APPEAL from the Circuit Court of Randolph County; the Hon.
CARL H. BECKER, Judge, presiding.
MR. JUSTICE WARD DELIVERED THE OPINION OF THE COURT:
John Eveland, the appellant, pleaded guilty in the circuit court of Randolph County to a charge of theft and was sentenced to the penitentiary for a term of 3 to 5 years. His later petition seeking relief under the Post-Conviction Hearing Act (Ill. Rev. Stat. 1967, chap. 38, par. 122-1 et seq.) was denied by the trial court and he now appeals to this court from such denial.
On May 14, 1966, the appellant turned himself in to a member of the sheriff's office in Santa Barbara County, California, and then gave a written confession of having stolen an automobile in Chester, Illinois, on May 9, 1966. He waived extradition and was returned to Randolph County, where, on June 13, 1966, he pleaded guilty to the offense of theft.
Essentially, the appellant argues that his plea of guilty should be vacated because the fact of his earlier confession induced him to plead guilty and such confession was obtained unlawfully in that he was not, prior to confessing, advised of his rights to the assistance of counsel and to remain silent as has been assured by Miranda v. Arizona, 384 U.S. 436, 16 L.Ed.2d 694, 86 S.Ct. 1602. The assumption by the defendant in this argument is, as he states, that "the constitutional rights expounded in the Miranda decision were available to the petitioner on the day of his trial, being the same day as the rendition of the Miranda decision." In making this pivotal assumption the defendant does not consider Johnson v. New Jersey, 384 U.S. 719, 16 L.Ed.2d 882, 86 S.Ct. 1772, and our holdings in cases such as People v. Kirk, 36 Ill.2d 292.
In Johnson the Supreme Court declared that the guidelines announced in Miranda were to be prospective in application and available only to persons whose trials had not begun as of June 13, 1966, the date of the Miranda decision. While Johnson did not make prospective application of Miranda binding on the States we have adopted its view that Miranda should not be retroactively imposed. (E.g., People v. Kirk, 36 Ill.2d 292; People v. Wallace, 35 Ill.2d 251.) Here, the defendant entered his plea of guilty and was sentenced on June 13, 1966, and the standards of Miranda were not available to him.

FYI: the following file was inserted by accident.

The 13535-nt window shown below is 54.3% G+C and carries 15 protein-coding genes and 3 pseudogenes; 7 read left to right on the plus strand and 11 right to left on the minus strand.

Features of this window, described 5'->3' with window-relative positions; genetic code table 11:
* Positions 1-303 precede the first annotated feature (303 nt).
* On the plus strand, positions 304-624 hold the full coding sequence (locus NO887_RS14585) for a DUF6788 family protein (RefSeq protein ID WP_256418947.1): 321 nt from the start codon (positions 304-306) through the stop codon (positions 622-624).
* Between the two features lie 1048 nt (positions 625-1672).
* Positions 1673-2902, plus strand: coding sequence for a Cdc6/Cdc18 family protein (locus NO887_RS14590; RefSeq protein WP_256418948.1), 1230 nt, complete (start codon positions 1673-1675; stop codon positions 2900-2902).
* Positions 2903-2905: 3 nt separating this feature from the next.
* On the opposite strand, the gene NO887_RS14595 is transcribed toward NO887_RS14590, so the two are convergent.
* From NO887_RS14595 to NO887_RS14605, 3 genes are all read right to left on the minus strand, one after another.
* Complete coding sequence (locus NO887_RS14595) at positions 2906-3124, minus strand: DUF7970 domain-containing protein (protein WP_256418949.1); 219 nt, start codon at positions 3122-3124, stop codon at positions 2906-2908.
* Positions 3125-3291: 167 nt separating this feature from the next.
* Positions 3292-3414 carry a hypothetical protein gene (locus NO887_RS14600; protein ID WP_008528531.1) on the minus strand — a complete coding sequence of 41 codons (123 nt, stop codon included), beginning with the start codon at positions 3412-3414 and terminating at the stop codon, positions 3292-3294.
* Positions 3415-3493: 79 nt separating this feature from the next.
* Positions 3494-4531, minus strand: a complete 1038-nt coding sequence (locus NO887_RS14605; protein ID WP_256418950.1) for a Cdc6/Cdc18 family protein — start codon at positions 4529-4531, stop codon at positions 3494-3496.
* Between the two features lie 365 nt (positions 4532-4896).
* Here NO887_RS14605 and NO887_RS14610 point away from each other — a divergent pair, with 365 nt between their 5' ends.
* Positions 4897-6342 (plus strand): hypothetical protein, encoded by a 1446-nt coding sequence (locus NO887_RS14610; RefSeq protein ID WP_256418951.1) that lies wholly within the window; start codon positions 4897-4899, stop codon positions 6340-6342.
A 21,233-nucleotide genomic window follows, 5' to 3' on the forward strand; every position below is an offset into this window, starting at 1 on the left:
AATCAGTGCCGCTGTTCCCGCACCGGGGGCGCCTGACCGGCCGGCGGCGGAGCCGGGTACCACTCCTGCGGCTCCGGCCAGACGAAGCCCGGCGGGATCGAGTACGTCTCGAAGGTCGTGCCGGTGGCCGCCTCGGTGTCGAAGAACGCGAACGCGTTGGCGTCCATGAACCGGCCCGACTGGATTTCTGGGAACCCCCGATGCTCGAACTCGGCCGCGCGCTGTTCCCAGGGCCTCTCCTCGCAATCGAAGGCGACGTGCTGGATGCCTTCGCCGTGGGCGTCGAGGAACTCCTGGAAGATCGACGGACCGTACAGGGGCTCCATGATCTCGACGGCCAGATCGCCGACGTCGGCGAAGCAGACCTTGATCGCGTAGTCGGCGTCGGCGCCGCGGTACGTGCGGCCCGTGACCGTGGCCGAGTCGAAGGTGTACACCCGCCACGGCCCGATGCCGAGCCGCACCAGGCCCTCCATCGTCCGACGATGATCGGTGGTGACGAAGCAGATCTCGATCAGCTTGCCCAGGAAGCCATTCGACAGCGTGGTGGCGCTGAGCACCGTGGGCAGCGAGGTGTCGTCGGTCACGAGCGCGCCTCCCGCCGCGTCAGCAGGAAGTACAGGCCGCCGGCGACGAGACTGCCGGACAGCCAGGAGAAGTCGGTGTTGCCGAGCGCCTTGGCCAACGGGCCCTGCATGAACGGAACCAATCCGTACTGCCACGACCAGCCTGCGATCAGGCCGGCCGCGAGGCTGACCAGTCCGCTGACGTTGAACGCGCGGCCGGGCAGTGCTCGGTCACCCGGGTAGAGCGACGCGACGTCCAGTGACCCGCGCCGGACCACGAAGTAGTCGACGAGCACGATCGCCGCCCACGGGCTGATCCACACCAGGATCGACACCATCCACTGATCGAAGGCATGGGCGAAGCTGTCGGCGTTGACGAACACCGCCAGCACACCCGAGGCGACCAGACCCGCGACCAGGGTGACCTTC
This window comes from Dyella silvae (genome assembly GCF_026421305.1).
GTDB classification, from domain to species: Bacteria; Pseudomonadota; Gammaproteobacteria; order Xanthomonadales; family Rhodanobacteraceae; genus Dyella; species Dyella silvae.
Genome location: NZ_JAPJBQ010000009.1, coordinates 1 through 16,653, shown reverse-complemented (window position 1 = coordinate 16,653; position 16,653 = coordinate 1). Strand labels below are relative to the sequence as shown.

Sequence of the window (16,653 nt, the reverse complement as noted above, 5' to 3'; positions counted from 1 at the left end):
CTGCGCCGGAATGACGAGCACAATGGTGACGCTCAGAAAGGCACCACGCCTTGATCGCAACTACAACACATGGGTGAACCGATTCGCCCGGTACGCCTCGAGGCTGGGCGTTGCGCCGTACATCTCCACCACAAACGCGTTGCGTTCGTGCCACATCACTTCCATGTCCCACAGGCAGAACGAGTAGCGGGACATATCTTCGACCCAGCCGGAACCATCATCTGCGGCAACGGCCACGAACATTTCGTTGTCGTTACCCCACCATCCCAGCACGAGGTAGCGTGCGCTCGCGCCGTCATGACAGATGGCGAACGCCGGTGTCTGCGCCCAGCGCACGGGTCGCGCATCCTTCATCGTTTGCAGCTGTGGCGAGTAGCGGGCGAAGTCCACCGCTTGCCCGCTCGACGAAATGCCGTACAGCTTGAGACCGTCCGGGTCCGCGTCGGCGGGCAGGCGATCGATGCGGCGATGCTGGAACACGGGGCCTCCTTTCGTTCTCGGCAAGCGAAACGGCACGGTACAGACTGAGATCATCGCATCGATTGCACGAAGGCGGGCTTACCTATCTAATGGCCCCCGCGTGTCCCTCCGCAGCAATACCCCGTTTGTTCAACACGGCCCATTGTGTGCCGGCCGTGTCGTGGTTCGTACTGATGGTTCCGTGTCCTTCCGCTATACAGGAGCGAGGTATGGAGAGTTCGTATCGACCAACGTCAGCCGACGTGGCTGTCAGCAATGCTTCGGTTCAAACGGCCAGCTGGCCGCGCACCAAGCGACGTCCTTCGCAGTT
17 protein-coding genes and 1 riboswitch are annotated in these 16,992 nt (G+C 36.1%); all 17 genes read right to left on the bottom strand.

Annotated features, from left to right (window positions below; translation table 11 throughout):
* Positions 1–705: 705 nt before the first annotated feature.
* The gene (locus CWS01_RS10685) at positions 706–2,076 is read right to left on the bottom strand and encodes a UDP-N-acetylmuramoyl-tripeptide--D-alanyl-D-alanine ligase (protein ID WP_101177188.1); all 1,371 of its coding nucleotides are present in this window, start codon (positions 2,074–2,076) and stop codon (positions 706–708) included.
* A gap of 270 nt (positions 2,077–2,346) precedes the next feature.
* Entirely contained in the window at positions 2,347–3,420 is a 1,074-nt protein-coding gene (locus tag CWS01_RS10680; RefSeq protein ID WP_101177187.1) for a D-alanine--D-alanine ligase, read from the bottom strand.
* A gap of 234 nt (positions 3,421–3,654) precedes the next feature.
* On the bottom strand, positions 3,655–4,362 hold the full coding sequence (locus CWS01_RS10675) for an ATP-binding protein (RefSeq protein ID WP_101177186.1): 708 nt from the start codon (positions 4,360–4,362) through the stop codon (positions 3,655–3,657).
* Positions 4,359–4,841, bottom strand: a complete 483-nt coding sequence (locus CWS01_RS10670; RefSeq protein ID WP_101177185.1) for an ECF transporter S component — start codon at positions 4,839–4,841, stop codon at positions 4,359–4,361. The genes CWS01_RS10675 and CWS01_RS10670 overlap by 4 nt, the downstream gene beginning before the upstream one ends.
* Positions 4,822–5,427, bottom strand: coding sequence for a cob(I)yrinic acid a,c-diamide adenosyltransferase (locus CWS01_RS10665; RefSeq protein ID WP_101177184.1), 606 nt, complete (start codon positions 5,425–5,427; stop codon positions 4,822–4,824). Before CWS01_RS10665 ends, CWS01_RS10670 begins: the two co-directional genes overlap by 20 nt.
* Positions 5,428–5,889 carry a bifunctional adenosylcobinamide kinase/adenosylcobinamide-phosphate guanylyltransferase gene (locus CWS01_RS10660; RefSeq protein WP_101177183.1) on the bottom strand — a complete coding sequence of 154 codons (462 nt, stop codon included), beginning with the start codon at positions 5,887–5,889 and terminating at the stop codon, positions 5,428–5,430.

In cases to be decided which precede the mandate of Miranda the absence of counsel and the failure to warn a defendant of his right to remain silent are significant but only attendant factors to be considered in determining the voluntariness of a confession. (People v. Hartgraves, 31 Ill.2d 375; People v. Kees, 32 Ill.2d 299; People v. Jackson, 35 Ill.2d 162, 168; People v. Hester, 39 Ill.2d 489, 498-499.) Here, it appears from the record that the defendant turned himself in to the authorities and he does not question the free and voluntary nature of his confession.
We deem that the petitioner has not demonstrated a violation of his constitutional rights and that the trial court acted properly in denying his petition.
The appellant also complains that his right to appeal was impaired, apparently because no transcript of the hearing on the petition was made available. However, we can perceive no prejudice to the petitioner from this omission. It appears from the docket entries that the hearing consisted simply of the arguments of counsel. The foundation issue presented by the petition and appeal, as seen, was strictly one of law, and a transcript of the hearing could not have been importantly helpful.
The judgment of the circuit court of Randolph County is affirmed.